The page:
Formation: A Woman's Memoir of Stepping Out of Line

It's difficult to find a single quote to quantify the anger that sticks in one's craw while reading Ryan Leigh Dostie's Formation: A Woman's Memoir of Stepping Out of Line. The sheer number, along with Dostie's evocative recounting, renders it impossible. Examples include tried-and-trues such as: "It's your word against his" and "Are you sure you want to ruin this guy's life?"

"Unsubstantiated" was the term used by Dostie's captain to announce to her entire army company the result of an "investigation" into her rape by a fellow soldier. Hesitant to report, Dostie turned to her command, the "father figures" and "abstract constructs of justice and integrity" who were supposed to protect her, only to have them stonily and resoundingly tell her, "No."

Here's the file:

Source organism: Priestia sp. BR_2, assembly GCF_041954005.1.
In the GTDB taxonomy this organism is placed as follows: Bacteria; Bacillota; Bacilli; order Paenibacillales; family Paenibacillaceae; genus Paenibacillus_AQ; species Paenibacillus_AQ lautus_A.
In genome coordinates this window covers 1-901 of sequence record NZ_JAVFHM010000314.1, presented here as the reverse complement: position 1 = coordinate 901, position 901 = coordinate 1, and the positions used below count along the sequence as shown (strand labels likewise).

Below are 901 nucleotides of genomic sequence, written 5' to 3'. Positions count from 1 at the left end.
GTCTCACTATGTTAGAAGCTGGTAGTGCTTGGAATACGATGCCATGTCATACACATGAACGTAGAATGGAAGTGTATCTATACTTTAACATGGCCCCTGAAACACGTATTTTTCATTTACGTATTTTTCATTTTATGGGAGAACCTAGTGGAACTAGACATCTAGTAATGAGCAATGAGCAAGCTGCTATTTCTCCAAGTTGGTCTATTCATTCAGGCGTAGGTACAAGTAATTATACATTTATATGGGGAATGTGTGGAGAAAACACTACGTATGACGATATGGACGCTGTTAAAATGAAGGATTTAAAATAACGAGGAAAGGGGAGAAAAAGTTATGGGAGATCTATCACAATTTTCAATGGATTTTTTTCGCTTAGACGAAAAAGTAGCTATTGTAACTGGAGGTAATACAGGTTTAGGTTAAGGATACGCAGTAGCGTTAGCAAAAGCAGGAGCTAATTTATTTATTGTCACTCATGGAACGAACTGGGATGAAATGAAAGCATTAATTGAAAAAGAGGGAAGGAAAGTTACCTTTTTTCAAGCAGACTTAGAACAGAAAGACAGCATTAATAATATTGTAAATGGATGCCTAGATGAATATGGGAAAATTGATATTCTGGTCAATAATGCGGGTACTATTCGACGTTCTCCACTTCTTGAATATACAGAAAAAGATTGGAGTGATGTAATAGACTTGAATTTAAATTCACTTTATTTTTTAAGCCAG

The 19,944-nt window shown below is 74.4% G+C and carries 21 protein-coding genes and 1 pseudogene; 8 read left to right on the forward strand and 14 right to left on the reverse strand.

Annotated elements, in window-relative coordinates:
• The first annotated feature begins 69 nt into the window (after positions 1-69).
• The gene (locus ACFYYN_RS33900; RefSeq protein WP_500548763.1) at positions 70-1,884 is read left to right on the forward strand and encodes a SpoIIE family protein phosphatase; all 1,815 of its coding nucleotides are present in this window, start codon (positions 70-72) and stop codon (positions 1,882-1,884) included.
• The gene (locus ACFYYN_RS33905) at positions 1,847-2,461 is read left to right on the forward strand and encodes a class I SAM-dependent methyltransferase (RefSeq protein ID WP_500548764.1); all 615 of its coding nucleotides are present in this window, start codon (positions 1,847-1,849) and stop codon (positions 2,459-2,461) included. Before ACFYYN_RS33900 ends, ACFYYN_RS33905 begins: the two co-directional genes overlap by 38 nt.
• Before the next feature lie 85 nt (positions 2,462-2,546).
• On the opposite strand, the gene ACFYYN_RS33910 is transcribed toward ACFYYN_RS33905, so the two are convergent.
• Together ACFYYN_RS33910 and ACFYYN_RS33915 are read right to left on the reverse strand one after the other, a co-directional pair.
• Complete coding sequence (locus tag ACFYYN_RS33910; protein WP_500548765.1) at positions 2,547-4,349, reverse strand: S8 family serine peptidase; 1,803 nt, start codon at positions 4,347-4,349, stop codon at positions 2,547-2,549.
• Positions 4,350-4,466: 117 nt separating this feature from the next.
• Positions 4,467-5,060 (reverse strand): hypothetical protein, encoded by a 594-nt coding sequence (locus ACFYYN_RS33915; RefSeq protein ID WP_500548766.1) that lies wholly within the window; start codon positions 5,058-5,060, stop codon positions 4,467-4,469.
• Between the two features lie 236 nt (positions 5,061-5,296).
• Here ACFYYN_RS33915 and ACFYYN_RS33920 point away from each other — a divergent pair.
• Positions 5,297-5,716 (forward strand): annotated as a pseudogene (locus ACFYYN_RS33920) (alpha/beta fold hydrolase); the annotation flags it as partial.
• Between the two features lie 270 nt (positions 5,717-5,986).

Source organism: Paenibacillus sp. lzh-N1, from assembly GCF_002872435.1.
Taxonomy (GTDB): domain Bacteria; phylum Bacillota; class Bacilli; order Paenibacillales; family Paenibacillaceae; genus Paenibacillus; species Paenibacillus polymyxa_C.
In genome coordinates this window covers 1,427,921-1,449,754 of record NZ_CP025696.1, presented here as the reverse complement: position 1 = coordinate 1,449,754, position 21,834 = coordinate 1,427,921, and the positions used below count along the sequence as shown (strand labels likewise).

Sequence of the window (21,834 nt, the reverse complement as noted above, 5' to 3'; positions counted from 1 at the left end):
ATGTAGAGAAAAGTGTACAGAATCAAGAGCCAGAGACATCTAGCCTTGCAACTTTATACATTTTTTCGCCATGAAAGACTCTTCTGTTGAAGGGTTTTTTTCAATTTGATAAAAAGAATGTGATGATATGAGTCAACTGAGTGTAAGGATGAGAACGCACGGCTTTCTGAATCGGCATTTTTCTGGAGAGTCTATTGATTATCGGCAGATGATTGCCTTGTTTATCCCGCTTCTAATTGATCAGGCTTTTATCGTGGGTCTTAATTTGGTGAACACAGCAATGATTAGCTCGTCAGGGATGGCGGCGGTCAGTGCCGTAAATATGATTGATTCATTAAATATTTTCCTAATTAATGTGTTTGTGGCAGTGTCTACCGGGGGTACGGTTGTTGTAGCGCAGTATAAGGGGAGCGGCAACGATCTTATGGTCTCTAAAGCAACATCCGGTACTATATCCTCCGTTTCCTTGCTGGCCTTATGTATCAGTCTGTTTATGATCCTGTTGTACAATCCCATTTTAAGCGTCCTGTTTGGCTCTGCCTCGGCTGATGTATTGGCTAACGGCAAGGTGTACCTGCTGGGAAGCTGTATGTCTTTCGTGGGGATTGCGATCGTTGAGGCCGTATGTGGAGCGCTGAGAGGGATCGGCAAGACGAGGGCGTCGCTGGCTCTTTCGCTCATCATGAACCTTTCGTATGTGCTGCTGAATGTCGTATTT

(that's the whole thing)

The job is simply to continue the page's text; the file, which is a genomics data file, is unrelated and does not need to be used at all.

Neither Dostie nor her memoir is defined by her rape, but it viscerally informs them. A Persian-Farsi linguist in military intelligence, Dostie ships off with her unit to Iraq not long after 9/11 (and her rape). As she navigated the testosterone-laden hierarchy as a female soldier and isolated trauma survivor, her sense of self was further eroded. She over-ate to create a shield for her body and began cutting to find relief.

Threading back through Dostie's upbringing in a Christian cult to her life after the army, Formation delves brilliantly into the Venn diagram of trauma, patriarchy, the military and what it means to be a woman at the center. Growing up, Dostie thought she might want to write crime fiction. Instead, life handed her a personal true crime one wishes had been the product of her imagination. --Lauren O'Brien of Malcolm Avenue Review

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